At the moment there are a total of 142 HTML elements standardized by W3C excluding the ones in the initial phases of standardization and those that went obsolete. That said, it is possible to miss or forget few of them that can be useful when needed.
Earlier we did a recap of some of the best CSS tricks you might have overlooked. This post will remind you some of the HTML tags that you didn’t know you could use to implement features such as:
<map> elements can be used to create image maps. Image maps are basically images with clickable areas on them, that can be hyperlinked to another web page or other parts of the same document. You can define which areas of an image are clickable by simply mentioning the corresponding X Y coordinates of those points in the
<area> elements nested inside
Note: The clickable areas cannot be styled through CSS so, if you want those markers to be styled, use a simple image editing software to draw the markers.
Tip: If you want to know the coordinates for a point in an image, open the image in an image editing software and move the cursor to that point, you should be able to see the coordinates of it in the software itself. For GIMP it is shown at left side of the bottom bar.
<datalist> to provide a list of relevant suggestions that appear while typing an input value.
Highlighted text usually has dark text color with a light background. You can achieve that highlighted text effect with markup alone. Any text enclosed inside the
<mark> will have that effect.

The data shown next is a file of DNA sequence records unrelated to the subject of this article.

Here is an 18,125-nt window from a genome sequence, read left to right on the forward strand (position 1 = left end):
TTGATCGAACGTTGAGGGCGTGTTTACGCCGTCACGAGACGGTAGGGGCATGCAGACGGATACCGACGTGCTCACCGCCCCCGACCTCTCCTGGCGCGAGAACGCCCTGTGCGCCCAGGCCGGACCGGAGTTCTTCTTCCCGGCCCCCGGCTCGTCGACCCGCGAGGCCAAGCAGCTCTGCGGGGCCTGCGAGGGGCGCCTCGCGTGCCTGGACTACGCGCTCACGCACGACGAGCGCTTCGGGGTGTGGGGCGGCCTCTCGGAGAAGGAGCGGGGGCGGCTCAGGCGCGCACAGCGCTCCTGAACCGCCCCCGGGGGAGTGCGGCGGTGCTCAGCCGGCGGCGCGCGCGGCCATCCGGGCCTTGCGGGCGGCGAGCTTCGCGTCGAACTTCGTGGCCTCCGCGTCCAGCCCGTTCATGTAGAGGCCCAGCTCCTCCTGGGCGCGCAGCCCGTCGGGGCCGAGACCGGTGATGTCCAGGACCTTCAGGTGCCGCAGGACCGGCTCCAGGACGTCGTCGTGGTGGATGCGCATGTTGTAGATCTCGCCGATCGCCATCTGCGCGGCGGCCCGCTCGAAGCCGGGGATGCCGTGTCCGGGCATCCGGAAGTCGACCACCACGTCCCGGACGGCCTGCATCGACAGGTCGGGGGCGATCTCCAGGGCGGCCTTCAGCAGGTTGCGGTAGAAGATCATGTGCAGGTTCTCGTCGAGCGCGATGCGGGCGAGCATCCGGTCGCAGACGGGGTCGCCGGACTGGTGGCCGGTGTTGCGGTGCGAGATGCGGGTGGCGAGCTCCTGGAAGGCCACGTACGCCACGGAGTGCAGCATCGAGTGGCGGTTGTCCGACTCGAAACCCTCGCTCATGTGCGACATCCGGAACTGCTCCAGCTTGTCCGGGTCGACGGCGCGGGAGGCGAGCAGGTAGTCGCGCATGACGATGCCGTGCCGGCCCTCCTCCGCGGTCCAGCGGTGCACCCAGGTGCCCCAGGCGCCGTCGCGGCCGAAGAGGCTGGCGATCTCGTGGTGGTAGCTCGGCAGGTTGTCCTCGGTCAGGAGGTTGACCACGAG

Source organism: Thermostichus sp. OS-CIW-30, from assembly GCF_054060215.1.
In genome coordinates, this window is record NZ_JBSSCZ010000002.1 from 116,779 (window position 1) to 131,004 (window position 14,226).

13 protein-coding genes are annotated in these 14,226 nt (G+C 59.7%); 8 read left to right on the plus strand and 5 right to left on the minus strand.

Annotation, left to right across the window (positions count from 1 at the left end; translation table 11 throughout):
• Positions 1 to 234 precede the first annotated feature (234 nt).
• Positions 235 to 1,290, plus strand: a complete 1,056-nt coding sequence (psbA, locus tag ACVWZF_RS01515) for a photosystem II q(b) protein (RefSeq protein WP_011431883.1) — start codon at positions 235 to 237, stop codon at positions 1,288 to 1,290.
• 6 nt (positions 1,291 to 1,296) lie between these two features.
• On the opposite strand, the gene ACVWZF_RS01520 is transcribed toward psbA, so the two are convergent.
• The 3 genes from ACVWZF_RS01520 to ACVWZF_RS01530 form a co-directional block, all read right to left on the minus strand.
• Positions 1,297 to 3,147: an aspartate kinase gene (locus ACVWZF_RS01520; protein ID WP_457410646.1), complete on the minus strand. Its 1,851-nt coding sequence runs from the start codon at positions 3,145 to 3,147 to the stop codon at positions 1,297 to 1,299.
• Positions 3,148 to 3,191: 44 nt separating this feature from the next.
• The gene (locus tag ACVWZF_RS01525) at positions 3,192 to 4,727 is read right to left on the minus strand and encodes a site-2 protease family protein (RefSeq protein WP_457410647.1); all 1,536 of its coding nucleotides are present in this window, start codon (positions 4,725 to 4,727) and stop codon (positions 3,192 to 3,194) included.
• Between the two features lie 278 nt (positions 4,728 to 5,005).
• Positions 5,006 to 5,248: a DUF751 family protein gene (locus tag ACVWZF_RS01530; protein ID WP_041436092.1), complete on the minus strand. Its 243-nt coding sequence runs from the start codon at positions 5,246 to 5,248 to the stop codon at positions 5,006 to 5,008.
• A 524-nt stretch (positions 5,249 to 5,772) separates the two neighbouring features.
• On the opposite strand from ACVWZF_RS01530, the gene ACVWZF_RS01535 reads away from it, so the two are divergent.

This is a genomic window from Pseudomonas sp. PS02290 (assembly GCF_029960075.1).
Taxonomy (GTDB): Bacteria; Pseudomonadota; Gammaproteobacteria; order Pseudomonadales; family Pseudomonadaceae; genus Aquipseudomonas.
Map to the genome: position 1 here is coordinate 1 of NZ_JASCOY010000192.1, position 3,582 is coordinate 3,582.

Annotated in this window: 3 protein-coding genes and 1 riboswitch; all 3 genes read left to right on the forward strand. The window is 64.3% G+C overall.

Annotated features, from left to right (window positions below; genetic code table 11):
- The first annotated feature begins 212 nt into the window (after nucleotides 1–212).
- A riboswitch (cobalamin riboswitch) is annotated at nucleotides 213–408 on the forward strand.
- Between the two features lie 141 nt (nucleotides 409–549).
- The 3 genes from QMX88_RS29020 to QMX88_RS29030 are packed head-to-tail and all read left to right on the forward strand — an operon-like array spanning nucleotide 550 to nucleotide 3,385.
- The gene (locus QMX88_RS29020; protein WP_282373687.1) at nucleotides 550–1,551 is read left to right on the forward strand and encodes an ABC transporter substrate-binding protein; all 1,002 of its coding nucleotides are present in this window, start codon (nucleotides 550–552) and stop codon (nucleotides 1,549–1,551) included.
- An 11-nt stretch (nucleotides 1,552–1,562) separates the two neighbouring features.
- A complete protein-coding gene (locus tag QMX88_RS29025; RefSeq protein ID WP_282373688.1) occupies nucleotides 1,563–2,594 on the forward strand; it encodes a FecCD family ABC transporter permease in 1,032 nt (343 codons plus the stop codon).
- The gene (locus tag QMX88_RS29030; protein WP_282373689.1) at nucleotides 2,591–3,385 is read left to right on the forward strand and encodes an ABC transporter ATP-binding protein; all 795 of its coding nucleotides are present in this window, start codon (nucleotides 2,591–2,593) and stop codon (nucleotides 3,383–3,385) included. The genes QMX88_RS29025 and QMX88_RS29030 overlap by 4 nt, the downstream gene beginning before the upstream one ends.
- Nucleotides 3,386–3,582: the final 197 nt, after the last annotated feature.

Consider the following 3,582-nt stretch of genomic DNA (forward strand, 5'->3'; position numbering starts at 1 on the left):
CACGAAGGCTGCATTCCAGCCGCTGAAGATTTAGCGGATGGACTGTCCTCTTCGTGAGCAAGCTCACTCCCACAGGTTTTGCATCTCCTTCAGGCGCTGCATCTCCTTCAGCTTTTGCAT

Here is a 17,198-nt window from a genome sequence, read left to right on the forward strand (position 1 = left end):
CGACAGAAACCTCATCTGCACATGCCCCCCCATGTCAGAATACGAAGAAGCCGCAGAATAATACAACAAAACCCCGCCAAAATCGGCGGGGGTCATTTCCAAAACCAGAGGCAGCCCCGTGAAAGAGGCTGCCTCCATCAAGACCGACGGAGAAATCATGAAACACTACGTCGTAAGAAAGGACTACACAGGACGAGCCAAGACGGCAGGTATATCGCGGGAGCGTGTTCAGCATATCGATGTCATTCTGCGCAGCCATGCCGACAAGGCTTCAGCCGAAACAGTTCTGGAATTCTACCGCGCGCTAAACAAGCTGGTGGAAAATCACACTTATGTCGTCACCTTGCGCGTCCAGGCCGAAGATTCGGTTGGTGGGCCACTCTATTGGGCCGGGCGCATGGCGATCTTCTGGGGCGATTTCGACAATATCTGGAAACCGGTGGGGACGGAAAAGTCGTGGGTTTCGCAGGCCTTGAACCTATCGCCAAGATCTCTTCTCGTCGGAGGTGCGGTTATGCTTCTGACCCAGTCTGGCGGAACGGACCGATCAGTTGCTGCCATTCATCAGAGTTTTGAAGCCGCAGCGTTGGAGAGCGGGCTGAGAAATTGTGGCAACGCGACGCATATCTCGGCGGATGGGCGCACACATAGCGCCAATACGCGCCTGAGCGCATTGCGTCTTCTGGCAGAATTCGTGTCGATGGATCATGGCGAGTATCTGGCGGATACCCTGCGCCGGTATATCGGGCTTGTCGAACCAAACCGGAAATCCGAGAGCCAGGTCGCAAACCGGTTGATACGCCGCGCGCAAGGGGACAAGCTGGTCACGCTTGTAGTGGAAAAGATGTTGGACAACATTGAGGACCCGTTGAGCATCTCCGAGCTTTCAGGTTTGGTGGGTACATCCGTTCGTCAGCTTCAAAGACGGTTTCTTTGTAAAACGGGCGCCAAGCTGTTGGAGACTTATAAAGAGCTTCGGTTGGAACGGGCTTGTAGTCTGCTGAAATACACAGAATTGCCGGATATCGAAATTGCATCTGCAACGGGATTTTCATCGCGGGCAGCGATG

You can customize the highlight color with the
background-color CSS property of
<mark> and the text color with the
Along with HTML5 came the new
<template> element. The
For example, suppose you have a
<table> where rows are to be added dynamically, you can simply put the markup of an empty row of that table inside the
Fine print refers to the text of document that is typically printed in very small size containing information like conditions, terms, restrictions, citations, legal rights etc. The
<small> tag in HTML can be used to show fine prints. From HTML5 onwards the
<small> tag not only shows a fine-print styled text but will also semantically define the same as legal disclaimers and caveats.
<base>HTML element is quite handy when you have multiple links in your document with the same domain URLs, it allows you to add a base URL to the document which in turn allows you to add only relative URLs to other links in the page as needed.
Note: All of the relative URLs in the page will be referred based on the base URL, if you have any link with a different domain don’t forget to assign the complete URL to it.
Responsive web development is in vogue with ever growing mobile access. Images can be toggled for different screen sizes with markup. The
<picture> HTML5 element lets you add various image sources for different media for the image inside it.
Note: This currently works in Chrome only. You will have to set
about:config in Firefox.
HTML5 introduced many new input type elements; the color input element is one of them. It lets you chose a color on a webpage with the help of a color picker.
If you have many options in a dropdown list and would like to show them grouped, the
<optgroup> element will get the job done. You can also style the groups with CSS.
The markup inside
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